Many of the most distinguished contributors to The Nation during the 1930s and 1940s, while liberal in varying degrees, were also out-spoken in their rejection of the intellectual strait-jacket of Communism. Among these were John Dewey, Norman Thomas, Sidney Hook, Joseph Wood Krutch, Reinhold Niebuhr, and Margaret Marshall . Kirchwey, who became publisher and owner of The Nation in 1937, hired Marshall as editor of the cultural section, which included book reviews as well as art and film criticism. At times, particularly after the Soviet Union became an ally of the West in 1941, discerning readers noticed a split between the front of the magazine, which rarely criticized the Soviet state, and its back pages in which Margaret Marshall provided a safe haven for essays by anti-Stalinist stalwarts like Sidney Hook, Philip Rahv, and Diana Trilling .
The Hitler-Stalin pact of August 1939 outraged Kirchwey, who had hoped that the Soviet Union might be able to continue to oppose Hitlerite aggression in Europe. In a sharp criticism of Stalin's dictatorship, she charged that the de facto alliance had been timed to give Adolf Hitler "the greatest possible benefit." The destruction and partition of Poland revealed itself as having been prearranged, and the Soviets' justifications for their actions were, in a word from Kirchwey, "sickening." She penned an equally harsh denunciation of the Soviets several months later when they invaded Finland to seize strategic territory. Unlike Communists and those intellectuals who found justifications for the Soviet foreign policy flip-flop, Kirchwey used her journal as a forum for harsh criticisms of Stalinist duplicity and betrayal of the anti-fascist cause. In its pages, one could read articles by Louis Fischer, Granville Hicks and Lewis Corey that were not only devastating critiques of Soviet realpolitik, but also sophisticated theoretical criticisms of Soviet realities as well as the Marxist foundations on which its state and society claimed to have been constructed.
With the Nazi attack on the Soviet Union, the editorial policy of The Nation once again took on a broadly sympathetic attitude to the Stalinist state, or at least to the courage and sacrifices being made by the Soviet people fighting against fascism. On the American domestic scene, Kirchwey voiced her belief in a 1944 editorial that liberals and progressives should seriously consider the creation of a permanent political federation resembling the Popular Front coalition of the previous decade. At this time, she had found much to admire in the work of militant labor's CIO political-action organizations.
Fearless of the critics and enemies The Nation already had or would likely make in the future, Kirchwey wrote and polemicized on many issues directly or indirectly related to World War II. In one instance that elicited considerable interest in intellectual circles, she vehemently criticized Time-Life publisher Henry Luce, who in 1941 had proclaimed the dawn of an "American century" in the world. Luce saw the peaceful globe that was to come as one that would be dominated by the United States, with a marginal amount of assistance by Great Britain and China. Pontificating that its ideas and ideals enabled it to transcend the crippling class divisions of other societies, Luce saw America's historical experience and achievement as "the key to the future."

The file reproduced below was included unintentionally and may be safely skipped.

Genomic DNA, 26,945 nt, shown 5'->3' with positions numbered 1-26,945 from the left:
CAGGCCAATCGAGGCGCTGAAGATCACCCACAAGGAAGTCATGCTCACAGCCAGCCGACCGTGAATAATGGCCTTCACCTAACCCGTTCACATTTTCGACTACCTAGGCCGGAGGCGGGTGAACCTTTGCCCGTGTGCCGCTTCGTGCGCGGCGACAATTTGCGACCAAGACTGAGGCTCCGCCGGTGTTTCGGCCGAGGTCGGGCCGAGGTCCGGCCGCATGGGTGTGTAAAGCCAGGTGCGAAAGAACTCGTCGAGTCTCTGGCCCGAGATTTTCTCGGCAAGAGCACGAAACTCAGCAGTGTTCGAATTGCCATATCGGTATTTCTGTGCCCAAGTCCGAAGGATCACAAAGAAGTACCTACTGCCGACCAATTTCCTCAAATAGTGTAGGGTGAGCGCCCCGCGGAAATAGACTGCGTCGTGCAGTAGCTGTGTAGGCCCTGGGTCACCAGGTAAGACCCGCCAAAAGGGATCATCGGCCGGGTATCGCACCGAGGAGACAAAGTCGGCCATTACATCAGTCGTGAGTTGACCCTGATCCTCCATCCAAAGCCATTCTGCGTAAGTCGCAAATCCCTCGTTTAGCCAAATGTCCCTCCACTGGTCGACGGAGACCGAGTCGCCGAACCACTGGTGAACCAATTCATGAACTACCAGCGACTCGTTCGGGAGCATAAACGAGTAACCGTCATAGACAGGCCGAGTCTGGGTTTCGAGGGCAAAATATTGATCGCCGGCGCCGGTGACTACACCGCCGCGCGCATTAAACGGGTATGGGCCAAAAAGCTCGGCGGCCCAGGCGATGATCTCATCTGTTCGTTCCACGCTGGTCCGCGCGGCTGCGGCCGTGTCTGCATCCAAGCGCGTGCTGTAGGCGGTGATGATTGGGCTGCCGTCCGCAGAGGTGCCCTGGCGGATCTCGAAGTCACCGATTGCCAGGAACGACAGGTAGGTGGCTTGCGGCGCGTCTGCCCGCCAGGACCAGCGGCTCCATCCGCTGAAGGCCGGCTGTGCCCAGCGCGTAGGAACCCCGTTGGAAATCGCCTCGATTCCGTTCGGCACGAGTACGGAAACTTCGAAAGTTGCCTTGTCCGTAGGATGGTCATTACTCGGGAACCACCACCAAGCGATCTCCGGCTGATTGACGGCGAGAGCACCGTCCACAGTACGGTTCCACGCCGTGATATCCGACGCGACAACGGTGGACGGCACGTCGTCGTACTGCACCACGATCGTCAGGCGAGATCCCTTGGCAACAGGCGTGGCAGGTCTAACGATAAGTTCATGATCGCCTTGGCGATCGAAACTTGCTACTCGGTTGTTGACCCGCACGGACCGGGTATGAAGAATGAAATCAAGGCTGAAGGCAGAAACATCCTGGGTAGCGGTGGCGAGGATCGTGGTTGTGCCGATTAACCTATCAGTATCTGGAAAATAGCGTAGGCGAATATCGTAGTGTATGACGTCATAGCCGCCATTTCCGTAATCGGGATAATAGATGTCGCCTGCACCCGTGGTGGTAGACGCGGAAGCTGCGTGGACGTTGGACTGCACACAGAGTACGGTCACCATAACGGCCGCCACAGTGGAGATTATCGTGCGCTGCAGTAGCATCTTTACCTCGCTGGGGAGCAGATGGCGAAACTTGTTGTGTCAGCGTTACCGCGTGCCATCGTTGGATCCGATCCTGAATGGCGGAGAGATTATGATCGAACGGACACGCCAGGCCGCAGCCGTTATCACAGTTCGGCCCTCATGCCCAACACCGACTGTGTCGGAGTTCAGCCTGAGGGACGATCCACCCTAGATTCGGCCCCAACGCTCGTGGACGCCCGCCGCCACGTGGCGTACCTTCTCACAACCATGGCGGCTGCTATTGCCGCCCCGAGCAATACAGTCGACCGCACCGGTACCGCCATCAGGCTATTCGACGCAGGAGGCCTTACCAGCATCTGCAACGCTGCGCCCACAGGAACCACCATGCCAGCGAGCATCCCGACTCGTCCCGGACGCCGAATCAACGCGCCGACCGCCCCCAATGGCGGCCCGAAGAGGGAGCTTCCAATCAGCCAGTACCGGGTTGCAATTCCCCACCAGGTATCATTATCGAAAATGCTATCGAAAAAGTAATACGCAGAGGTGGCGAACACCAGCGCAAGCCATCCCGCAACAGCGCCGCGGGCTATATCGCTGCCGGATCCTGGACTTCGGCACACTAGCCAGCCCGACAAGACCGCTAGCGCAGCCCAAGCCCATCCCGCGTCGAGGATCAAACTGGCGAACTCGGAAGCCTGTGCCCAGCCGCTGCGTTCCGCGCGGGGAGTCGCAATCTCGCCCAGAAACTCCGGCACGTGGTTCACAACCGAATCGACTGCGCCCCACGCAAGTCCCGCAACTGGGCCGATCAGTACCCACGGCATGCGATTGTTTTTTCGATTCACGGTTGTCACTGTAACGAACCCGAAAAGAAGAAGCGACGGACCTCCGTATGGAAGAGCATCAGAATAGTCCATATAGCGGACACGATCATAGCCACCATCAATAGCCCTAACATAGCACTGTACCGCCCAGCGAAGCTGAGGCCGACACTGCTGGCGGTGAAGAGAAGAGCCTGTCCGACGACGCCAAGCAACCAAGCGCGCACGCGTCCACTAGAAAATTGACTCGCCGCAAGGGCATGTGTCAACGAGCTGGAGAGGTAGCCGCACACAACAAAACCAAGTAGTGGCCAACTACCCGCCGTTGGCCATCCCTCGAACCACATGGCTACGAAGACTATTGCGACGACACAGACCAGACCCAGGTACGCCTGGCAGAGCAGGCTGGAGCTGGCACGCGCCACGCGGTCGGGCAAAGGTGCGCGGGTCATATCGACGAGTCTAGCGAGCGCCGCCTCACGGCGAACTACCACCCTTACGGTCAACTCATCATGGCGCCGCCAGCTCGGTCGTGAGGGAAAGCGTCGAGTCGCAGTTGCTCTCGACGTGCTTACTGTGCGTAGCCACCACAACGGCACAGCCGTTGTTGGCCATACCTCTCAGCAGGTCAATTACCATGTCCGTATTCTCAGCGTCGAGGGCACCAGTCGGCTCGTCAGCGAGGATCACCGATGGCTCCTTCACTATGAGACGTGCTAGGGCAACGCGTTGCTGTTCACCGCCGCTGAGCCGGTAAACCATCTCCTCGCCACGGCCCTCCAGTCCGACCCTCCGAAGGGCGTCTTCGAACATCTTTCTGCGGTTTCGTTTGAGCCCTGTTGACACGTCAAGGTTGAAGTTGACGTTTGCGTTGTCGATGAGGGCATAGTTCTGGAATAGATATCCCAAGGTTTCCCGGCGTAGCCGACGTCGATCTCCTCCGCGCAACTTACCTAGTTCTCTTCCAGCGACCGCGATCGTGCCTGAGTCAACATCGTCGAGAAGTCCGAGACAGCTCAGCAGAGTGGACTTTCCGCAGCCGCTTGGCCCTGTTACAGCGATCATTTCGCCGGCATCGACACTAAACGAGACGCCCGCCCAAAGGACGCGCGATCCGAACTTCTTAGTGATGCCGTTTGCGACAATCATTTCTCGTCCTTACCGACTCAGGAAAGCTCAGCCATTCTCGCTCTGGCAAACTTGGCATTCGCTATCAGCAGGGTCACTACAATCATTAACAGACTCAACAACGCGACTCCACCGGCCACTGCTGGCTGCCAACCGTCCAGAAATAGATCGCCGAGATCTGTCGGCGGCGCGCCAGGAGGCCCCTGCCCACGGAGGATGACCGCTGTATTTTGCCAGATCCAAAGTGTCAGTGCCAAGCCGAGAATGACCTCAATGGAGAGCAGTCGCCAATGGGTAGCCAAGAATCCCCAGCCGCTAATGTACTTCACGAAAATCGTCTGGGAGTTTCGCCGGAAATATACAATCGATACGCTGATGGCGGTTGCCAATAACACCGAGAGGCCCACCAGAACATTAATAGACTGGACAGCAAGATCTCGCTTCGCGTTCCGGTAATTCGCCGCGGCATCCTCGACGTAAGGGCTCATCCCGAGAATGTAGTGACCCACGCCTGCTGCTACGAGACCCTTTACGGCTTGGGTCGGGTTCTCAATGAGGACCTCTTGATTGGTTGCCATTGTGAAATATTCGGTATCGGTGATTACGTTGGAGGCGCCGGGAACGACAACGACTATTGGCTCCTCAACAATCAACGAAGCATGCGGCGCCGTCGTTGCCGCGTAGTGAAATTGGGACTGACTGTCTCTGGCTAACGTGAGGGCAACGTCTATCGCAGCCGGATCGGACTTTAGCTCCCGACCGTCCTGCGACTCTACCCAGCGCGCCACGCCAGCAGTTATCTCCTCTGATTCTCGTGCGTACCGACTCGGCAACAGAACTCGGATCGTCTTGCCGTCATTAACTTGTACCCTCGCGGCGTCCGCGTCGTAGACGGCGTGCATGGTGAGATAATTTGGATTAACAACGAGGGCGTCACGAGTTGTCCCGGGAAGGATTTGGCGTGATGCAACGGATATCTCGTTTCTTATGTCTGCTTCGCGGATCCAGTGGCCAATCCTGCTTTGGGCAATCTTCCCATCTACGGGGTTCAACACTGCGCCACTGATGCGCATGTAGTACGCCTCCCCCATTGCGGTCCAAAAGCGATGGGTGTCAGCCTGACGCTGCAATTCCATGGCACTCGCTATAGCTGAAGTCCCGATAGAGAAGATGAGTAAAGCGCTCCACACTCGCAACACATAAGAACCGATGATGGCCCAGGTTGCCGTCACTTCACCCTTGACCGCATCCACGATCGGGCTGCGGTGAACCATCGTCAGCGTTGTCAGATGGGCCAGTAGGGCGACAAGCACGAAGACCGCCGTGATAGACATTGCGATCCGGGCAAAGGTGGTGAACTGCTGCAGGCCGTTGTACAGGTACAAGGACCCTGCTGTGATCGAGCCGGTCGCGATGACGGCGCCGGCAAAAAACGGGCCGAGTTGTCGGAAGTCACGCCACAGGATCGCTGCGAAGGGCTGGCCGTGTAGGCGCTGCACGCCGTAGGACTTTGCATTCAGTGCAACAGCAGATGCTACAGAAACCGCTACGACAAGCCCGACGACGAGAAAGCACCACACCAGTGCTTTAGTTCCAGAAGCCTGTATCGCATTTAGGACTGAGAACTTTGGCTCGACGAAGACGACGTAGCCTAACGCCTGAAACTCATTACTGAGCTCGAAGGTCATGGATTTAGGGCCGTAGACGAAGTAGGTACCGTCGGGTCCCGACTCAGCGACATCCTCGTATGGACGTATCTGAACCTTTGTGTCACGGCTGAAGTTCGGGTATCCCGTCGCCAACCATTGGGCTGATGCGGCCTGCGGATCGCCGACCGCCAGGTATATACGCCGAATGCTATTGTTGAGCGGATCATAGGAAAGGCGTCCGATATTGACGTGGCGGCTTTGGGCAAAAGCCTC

Kirchwey tore into Luce's pronouncements with passion. She compared his "Lucite New Order" to the Nazi New Order and asserted that his "cult of American superiority is no whit less revolting and no less unjustified than the Nordic myth that provides the moral sanction for Hitler's brutal aggression." As she saw it, Luce's vision of a triumphant capitalist American-led world was profoundly insulting to the guerillas fighting Hitler's occupying armies, the inmates of concentration camps, and the soldiers of the Red Army who had shed their blood to halt the Nazi juggernaut. To Kirchwey, Luce was as myopic as he was culturally arrogant, revealing an "unconcealed contempt" for the peoples and cultures of Europe.
Throughout the war, the pages of The Nation mirrored Kirchwey's concern for the fate of the Jewish people. Her sympathy for the plight of the Jews dated back to the early years of her journalistic career when she had come to know and respect the Zionist leader Chaim Weizmann. This friendship had a significant impact on her attitude toward Jewish aspirations, including her strong support for the idea of the creation of a Jewish homeland in Palestine. With the start of World War II, The Nation kept its readers informed of
the rapidly deteriorating situation for Jews in Nazi-occupied Europe. These included firsthand reports from the pen of Varian Fry, who in 1940–41 carried on a secret rescue mission in southern France as the head of the American Emergency Rescue Committee. Fry's articles provided details not only on the "massacre of the Jews" but also documented the pervasive anti-Semitism of United States consular officials who made it virtually impossible for threatened Jews to escape to America. Kirchwey wrote a number of eloquent articles contrasting the horrors engulfing Europe's Jewish population with the paltry efforts of Washington in rendering assistance. She exposed the deliberate roadblocks of U.S. policy, and in the article "Rescue Hungary's Jews!" (August 26, 1944) revealed a remarkable level of understanding of what only decades later has come to be more fully comprehended as the process of industrial mass murder called the Holocaust: